Dr. Jan-Willem van Prooijen
This website is designed to inform you about the research, teaching, and other academic activities of Dr. Jan-Willem van Prooijen. He currently works as an Associate Professor at the department of Experimental and Applied Psychology of VU Amsterdam, and as a Senior Researcher at the Netherlands Institute for the Study of Crime and Law Enforcement (NSCR). Dr. van Prooijen is interested in the dark side of human beings, and his research has three main thematic pillars: (1) conspiracy theories, (2) unethical behavior, and (3) radical ideologies. More details of Dr. van Prooijen’s research on these issues can be found under “research”. Dr. van Prooijen published his research findings in journals such as Journal of Personality and Social Psychology, Journal of Experimental Social Psychology, and Personality and Social Psychology Bulletin, and presented his research at many international conferences around the world. He received research funding from various sources, and was in 2006 awarded the Early Career Contribution Award by the International Society for Justice Research (ISJR). He is currently Associate Editor for Personality and Social Psychology Bulletin, has been Associate Editor for European Journal of Social Psychology and Social Justice Research, and has been on the Editorial Board of various prestigious journals, including JPSP-IRGP and Psychological Science. He was president of ISJR from 2016 to 2018.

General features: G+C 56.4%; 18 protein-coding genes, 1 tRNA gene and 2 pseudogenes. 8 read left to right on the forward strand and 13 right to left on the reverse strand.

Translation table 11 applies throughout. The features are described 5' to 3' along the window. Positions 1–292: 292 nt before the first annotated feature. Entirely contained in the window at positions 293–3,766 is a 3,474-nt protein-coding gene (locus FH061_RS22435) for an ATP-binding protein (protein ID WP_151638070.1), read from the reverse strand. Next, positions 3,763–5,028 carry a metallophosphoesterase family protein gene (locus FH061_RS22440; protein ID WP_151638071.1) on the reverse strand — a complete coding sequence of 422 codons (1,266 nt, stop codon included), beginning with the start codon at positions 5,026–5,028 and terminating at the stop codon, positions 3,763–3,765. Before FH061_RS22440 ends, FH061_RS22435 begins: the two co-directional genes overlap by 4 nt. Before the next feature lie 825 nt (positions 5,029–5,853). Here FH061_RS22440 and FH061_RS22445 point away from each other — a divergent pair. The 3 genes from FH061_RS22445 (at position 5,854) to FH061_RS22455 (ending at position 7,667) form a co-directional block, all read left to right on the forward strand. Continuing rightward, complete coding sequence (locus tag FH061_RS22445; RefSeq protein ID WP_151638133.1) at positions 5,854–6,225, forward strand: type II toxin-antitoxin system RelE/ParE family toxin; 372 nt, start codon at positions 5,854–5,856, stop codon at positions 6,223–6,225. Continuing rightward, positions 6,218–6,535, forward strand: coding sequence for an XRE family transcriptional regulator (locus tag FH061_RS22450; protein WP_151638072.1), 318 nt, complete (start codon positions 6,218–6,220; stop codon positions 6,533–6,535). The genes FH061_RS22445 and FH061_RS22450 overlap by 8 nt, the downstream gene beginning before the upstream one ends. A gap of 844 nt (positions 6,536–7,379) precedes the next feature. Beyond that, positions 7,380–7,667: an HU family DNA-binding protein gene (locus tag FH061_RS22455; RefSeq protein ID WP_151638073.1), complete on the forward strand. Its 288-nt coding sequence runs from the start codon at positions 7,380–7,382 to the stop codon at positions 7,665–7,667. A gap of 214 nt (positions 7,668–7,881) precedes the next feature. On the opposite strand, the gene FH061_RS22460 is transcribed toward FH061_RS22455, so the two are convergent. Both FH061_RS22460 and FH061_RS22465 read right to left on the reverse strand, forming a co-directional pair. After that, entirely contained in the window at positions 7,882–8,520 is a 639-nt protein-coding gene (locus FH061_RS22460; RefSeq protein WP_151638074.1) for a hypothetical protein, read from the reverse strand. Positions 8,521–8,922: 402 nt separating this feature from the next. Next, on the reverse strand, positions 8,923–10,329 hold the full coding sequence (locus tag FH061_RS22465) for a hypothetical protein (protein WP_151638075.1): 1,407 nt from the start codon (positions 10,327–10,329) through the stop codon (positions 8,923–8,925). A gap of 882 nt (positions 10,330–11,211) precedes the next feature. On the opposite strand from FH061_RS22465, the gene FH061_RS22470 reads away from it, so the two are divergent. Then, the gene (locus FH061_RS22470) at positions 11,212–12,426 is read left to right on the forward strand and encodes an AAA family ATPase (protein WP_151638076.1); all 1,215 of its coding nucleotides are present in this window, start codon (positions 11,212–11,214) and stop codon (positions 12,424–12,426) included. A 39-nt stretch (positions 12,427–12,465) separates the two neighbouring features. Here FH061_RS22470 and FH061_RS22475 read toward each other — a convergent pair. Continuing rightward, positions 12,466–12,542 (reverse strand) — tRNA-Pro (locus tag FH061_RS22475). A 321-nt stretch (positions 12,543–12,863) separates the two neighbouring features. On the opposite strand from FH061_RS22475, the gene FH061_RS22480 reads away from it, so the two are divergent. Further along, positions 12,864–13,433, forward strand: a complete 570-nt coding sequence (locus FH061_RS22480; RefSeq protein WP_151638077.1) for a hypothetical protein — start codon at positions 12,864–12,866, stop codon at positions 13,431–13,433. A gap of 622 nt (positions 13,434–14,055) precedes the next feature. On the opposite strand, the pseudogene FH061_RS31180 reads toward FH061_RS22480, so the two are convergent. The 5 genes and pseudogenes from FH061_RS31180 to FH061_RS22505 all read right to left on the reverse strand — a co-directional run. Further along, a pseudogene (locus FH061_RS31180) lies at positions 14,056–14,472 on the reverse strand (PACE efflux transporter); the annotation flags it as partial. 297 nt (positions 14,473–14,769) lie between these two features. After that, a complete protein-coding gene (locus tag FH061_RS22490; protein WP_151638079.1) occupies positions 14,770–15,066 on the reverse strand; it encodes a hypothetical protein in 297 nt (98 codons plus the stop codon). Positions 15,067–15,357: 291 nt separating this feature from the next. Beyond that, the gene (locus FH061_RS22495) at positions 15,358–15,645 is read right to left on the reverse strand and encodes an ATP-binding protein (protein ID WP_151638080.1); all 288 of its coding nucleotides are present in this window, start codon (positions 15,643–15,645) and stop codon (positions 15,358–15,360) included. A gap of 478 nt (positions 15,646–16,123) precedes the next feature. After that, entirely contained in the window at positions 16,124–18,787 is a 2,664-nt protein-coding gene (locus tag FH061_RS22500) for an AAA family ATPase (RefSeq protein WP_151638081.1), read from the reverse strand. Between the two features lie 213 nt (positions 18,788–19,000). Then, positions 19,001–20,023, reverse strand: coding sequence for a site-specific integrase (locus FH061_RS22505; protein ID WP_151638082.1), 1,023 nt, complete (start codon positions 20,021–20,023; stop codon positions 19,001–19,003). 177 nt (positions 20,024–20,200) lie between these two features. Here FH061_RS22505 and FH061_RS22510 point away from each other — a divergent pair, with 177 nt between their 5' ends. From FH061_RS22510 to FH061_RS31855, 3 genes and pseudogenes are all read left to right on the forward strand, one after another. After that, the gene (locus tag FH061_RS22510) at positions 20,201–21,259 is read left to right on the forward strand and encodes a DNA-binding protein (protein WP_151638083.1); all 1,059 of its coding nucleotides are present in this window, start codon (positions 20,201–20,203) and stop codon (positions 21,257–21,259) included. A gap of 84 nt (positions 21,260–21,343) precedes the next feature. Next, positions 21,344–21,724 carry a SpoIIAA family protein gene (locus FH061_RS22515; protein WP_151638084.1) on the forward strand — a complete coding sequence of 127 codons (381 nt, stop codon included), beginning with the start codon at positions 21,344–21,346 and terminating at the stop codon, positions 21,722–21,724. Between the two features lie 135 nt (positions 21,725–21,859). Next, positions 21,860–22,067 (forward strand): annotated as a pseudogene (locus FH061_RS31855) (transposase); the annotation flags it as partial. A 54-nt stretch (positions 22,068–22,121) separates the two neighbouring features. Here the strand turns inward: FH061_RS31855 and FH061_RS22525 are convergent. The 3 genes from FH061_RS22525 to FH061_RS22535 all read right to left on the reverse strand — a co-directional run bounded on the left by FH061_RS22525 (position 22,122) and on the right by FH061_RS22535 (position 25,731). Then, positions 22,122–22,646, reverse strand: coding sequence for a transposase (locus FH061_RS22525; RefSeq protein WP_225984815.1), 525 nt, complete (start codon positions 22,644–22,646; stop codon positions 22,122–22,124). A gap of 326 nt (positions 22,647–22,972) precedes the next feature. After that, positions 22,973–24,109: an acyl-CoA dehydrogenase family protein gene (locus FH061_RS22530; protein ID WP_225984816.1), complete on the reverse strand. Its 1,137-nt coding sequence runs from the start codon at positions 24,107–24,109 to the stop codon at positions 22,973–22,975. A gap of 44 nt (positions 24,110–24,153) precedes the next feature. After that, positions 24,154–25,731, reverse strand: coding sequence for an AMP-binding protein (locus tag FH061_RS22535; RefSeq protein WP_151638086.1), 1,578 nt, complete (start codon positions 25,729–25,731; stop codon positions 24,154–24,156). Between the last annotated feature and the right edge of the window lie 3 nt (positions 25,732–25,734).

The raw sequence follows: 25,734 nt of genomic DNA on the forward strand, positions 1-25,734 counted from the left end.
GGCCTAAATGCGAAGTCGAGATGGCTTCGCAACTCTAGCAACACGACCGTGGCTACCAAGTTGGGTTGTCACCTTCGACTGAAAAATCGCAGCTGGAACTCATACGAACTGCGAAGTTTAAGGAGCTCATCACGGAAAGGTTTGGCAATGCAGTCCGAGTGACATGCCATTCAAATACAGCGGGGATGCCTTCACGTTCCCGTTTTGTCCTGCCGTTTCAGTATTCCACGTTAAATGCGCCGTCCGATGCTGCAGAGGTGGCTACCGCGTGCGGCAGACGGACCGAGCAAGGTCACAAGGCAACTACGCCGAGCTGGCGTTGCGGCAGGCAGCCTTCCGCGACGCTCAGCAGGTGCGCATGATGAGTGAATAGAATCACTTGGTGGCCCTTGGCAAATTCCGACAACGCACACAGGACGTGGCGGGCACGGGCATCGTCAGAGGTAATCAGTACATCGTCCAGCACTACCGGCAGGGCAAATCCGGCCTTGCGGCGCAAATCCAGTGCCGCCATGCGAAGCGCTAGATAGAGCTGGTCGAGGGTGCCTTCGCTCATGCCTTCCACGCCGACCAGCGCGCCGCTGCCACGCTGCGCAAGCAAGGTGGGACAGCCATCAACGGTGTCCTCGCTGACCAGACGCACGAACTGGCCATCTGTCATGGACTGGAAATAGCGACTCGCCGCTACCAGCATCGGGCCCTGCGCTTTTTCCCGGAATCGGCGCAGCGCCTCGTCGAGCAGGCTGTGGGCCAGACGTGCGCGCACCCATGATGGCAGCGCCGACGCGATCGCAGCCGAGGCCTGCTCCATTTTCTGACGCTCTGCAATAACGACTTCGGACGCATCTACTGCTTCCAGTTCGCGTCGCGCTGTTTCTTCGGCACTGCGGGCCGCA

1. Van Prooijen, J.-W. (2018). The moral punishment instinct. New York, NY: Oxford University Press.
For an overview of contents click HERE
2. Van Prooijen, J.-W. (2018). The psychology of conspiracy theories. Oxon, UK: Routledge.
For an overview of contents click HERE
Van Prooijen, J.-W. (in press). An existential threat model of conspiracy theories. European Psychologist. read HERE.
Kutiyski, Y., Krouwel, A. P. M., & Van Prooijen, J.-W. (in press). Political extremism and distrust: Does radical political orientation predict distrust and negative attitudes towards European integration? The Social Science Journal.
Fousiani, K., & Van Prooijen, J.-W. (in press). Reactions to offenders: Psychological differences between beliefs versus punishments. British Journal of Social Psychology. Open access, read HERE.
Van Prooijen, J.-W. (in press). Belief in conspiracy theories: Gullibility or rational skepticism? Chapter to appear in J. P. Forgas and R. F. Baumeister (Eds.), Homo Credulus: The social psychology of gullibility. New York, NY: Psychology Press.
De Vries, R. E., & Van Prooijen, J.-W. (2019). Voters rating politicians’ personality: Evaluative biases and assumed similarity on honesty-humility and openness to experience. Personality and Individual Differences, 144, 100-104.
Dong, M., van Prooijen, J.-W., Wu, S., Zhang, Y., & Jin, S. (2019). Prosocial attitudes toward money from terror management perspective: Death transcendence through spirituality. The International Journal for the Psychology of Religion, 29, 1-17.